Visual and Performing Arts

'Harmonic daring' and symphonic design in the Sixth Symphony: An essay in historical musical analysis

Document Type

Book Chapter


The large-scale progression spelled out in the opening movement of the Sixth Symphony is not particularly simple; in contrast to Kurth's example, it is based on dissonant sonorities and it focuses on secondary harmonic functions. The coda brings the structural process of the movement to a conclusion by transforming the movement's opening theme from a source of dissonance, and thus musical impetus, into a source of musical stability. The task of making sense of Bruckner historically, stylistically and critically has long challenged critics. Bruckner certainly did not attempt to justify his characteristically progressive harmony dramatically; rather, as in the Sixth Symphony, he sought to bring 'harmonic daring" into the service of the formal and rhetorical demands of symphonic convention. Bruckner's harmonic style, with its range of modulation, its complex sonorities, and its rich chromaticism, mitigates against the establishment and maintenance of two tonal poles.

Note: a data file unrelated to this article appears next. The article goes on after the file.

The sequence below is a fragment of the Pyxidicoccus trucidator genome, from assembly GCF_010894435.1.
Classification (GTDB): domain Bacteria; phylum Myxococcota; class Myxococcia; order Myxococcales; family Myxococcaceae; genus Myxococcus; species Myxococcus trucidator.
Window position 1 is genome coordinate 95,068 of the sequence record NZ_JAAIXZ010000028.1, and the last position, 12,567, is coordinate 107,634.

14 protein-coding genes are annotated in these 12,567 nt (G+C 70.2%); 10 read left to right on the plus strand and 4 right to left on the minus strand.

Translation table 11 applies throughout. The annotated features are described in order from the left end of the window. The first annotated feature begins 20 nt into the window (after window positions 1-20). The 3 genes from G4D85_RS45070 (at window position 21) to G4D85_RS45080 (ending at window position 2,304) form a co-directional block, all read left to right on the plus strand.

Publication Title

Perspectives on Anton Bruckner

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Anton Bruckner, composers